President Trump has commuted the sentence of first-time nonviolent drug offender and grandmother Alice Marie Johnson — and that was the right thing to do.
Trump’s decision comes after Kim Kardashian met with him in the Oval Office last week in an attempt to convince him to free Johnson.
Now, many people may be tempted to mock this move because it clearly was spurred by advice from a reality-TV star — but really, they shouldn’t. On this issue, Kardashian was completely correct, and Donald Trump was right to have listened to her.
In case you aren’t familiar with Johnson, in 1996 she was sentenced to life without the possibility of parole plus 25 years for her role in a cocaine-trafficking operation in Memphis. Johnson claims that she herself never actually sold anyone any drugs but rather acted as an intermediary among the people who were involved. When she was tried on drug and money-laundering charges, ten of her co-conspirators testified against her.
According to a profile of Alice Marie Johnson in Mic, she was going through an unspeakably difficult time when she chose to get involved in the drug business. In 1989, she and her husband divorced. In 1990, she lost her job at FedEx — which she’d had for a decade – because of her gambling addiction. She couldn’t pay her bills and filed for bankruptcy. Her house was foreclosed on. Then, in 1992, her youngest son was killed in a motorcycle accident. That, she said, was the last straw for her — she decided then to start making money in a way that she later regretted.
“I went into a complete panic, and out of desperation, I made one of the worst decisions of my life to make some quick money,” Johnson told Mic.
Johnson was arrested in 1993. By all accounts, she was a model prisoner during her time behind bars and completely turned herself around. She became an ordained minister, a mentor, a playwright, and a counselor. She spent time with inmates who were suicidal. She didn’t have a single disciplinary infraction on her record during her entire time in prison. What’s more, she has vowed to continue to help people behind bars when she’s released; in the past, she even insisted that she’d have a job ready if she ever got out.
A 2013 report from the ACLU found that there were a whopping 3,278 people serving life sentences without parole for nonviolent offenses. This is a tragedy.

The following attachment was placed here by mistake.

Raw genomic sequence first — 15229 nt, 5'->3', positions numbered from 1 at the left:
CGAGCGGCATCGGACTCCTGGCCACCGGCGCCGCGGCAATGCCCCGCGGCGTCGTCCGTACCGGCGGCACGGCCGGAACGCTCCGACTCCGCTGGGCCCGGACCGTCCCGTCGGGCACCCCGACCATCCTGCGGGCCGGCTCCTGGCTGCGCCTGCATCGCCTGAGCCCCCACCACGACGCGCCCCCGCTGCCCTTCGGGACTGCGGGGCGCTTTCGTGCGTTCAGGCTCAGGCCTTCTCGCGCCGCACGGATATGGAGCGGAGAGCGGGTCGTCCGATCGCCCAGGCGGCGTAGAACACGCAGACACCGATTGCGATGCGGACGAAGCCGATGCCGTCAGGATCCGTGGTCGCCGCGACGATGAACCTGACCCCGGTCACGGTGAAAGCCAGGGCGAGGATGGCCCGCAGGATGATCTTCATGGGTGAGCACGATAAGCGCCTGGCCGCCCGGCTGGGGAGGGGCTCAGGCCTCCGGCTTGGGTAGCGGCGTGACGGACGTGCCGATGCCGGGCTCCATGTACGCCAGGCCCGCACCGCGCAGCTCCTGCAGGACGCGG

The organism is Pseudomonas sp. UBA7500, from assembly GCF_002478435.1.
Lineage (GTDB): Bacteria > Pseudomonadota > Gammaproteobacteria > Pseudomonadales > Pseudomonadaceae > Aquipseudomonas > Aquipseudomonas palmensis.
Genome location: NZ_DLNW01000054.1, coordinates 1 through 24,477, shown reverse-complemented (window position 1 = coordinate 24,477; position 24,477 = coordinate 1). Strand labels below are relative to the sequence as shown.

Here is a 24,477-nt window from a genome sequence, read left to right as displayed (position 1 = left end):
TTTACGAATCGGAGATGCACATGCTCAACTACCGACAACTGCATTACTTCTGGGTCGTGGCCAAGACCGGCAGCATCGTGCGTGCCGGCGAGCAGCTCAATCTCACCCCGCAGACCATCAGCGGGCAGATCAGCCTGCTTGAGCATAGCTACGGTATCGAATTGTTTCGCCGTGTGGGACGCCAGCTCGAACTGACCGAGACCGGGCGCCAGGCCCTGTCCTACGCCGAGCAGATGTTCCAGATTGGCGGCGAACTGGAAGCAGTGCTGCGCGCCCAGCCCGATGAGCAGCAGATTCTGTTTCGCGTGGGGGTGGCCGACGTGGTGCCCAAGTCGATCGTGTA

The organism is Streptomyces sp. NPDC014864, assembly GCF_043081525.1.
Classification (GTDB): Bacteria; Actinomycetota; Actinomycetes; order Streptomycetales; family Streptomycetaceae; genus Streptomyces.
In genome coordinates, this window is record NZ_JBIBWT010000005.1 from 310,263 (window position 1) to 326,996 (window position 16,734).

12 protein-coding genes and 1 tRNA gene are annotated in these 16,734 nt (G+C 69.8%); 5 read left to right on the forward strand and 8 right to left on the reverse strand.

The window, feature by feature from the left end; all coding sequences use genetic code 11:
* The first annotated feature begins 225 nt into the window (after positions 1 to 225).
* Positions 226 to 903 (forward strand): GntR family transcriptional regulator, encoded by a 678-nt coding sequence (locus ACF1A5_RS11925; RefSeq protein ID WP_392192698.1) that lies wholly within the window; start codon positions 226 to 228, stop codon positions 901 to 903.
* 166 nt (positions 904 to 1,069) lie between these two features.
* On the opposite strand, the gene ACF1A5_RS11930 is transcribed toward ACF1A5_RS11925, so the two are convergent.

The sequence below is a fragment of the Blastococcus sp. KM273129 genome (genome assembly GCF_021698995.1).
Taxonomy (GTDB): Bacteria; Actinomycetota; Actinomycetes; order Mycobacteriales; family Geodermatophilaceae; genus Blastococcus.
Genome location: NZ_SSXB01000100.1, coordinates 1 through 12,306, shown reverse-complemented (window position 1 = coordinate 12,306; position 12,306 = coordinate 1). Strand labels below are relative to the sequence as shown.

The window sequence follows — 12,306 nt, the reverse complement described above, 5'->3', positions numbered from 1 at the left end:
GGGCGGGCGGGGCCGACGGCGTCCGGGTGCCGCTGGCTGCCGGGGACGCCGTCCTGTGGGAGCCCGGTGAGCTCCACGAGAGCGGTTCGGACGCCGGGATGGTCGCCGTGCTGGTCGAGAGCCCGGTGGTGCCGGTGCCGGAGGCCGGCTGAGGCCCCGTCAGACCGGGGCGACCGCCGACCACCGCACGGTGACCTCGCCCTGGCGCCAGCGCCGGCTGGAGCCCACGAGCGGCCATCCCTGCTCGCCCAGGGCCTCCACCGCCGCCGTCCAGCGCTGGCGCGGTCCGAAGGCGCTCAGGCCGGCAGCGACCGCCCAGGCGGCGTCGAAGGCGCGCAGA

Of course, what Johnson did was wrong, and she acknowledges that fact. In an op-ed Johnson wrote Johnson wrote for CNN, she stated: “I want this part to be clear: I acknowledge that I have done wrong. I made the biggest mistake of my life to make ends meet and got involved with people selling drugs.” But here’s the thing: There’s a huge difference between having done something wrong and having done something that warrants life imprisonment. All too often, our criminal-justice system fails to see that difference.
A 2013 report from the ACLU found that there were a whopping 3,278 people serving life sentences without parole for nonviolent offenses. This is a tragedy. Imprisoning this many nonviolent people for this long not only destroys lives and families, but it also costs taxpayers billions of dollars. I don’t know the exact circumstances of all of these cases, but odds are that many of these people, like Johnson, made bad choices when they were in a difficult spot. In many instances, the people our country throws behind bars are people who need help, not imprisonment. Helping them would be an approach worth trying, especially since it’s estimated that it would save taxpayers billions of dollars in prison costs. I’d also guess that Alice Johnson is not the only one of these people who has turned her life around, and I have absolutely no doubt that there are many others who deserve a second chance.
Clearly, our criminal-justice system needs some serious reforms. There are many other incarcerated people, including Matthew Charles, who still deserve freedom. Still, there’s no doubt that in the case of Alice Marie Johnson, the president did the right thing — and for that, he deserves credit.